‘You can’t buy the new status symbol – you have to sweat for it’
It’s all been a bit exciting in the press recently is as far as women’s sport goes. After the Independent steamed full ahead last week with its promise to cover more sport, this week was the turn of Sunday Times supplement, Style, as they launched their Fit not Thin campaign. The premise is a simple one, after years and years of fad diets and skeletal looking models Style is taking a new approach, promoting the idea that being strong is far more important than being skinny.
Poster girl for Fit not Thin is the honed and toned model Daisy Lowe, smouldering out at readers in shorts, t-shirt, boxing gloves and, hang on, sweaty hair? In her interview she confesses diets are awful and that exercise is now how she keeps in shape and gets her kicks, using it to make herself feel better, less stressed and stronger both physically and emotionally. Apparently in the model set people are exchanging chemical uppers for natural ones as nobody takes drugs anymore in her social group and instead hit the gym. Which is nice…
And this is no fluffy lip service campaign either. One call to action is a competition to win a pair of Asics trainers, with readers being asked to tweet post work out selfies, changing the attitude that sweaty is bad on its head. (Just snap the pic and hashtag #fitnotthin). This is backed up with a brilliant quote from trend forecasting agency Future Laboratory – ‘Bodies are back. You can’t buy the new status symbol – you have to sweat for it’. They’ve also dedicated a whole month to fronting this get-fit campaign, filling the magazine with body-positive role models to encourage readers to get involved and organising live twitter Q&As with top personal trainers.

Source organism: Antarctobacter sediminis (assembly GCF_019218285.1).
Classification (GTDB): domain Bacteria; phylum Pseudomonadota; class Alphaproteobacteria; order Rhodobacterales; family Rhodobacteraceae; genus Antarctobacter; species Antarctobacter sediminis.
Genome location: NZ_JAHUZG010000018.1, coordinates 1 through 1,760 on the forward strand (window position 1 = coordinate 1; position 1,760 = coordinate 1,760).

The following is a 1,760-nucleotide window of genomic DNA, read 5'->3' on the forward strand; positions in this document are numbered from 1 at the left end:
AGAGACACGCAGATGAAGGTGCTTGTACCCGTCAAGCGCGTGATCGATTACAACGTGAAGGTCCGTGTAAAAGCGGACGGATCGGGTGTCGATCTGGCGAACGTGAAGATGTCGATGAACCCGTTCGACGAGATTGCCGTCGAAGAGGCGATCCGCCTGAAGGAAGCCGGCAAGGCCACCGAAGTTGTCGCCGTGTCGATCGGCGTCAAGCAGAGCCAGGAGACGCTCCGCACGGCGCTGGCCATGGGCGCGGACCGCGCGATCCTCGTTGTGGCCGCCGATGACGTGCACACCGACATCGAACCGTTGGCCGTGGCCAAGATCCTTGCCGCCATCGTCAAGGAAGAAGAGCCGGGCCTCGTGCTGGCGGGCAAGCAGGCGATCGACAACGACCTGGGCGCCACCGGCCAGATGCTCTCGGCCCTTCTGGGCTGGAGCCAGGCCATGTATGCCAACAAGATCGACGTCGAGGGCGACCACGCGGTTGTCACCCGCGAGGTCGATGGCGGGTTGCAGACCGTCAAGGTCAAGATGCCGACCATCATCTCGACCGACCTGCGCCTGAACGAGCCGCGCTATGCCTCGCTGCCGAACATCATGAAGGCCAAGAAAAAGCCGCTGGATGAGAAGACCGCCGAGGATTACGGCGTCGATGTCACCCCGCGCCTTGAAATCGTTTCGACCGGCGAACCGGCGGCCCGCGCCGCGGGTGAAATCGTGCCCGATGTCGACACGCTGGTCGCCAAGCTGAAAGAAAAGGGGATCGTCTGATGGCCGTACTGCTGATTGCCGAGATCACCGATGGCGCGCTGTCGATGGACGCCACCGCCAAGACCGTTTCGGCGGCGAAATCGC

There was a bit of a backlash on the choice of Lowe as the cover star for this launch and not a sportswoman and although we’re all for the promotion of female sports stars here having a Trott, Armistead or Ennis to front the campaign wouldn’t have worked as, at the end of the day, it’s their job to do exercise. Daisy Lowe’s job is to be skinny and make clothes look good, something that probably appeals to a far wider audience and consequently these readers may be more ready to follow Lowe’s examples rather than those of a fully fledged sporting star. It also goes back to the issue that maybe for most women to step up initially they need to not think of exercise as a sport, but instead something achievable by everyone.
Lowe and the other model ambassadors Style plans to use are also a good choice as they’re from an industry that has stereotypically shunned anything relating to healthy body image. So even the mere suggestion that the fashion world is changing their attitude is a huge plus to the world of women’s sport. The power and influence of the fashion world is massive- when a model skitters down the catwalk in the latest collection from the fashion house deities, the clothes she makes look good will dictate what many women throughout the world will wear. Who’s not to say that clothes on a fit, not thin model won’t also influence the way women see and treat their bodies too? Suddenly a whole new group of women can be reached – starving yourself to get a skinny body is not easy nor empowering, but working out to get a fit body actually is. If it means magazines may start to fill up with images of strong, not skinny models, this can only be a good thing for future generations of young women right?
Image from http://www.thesundaytimes.co.uk/sto/style/living/Wellbeing/article1293754.ece (thanks)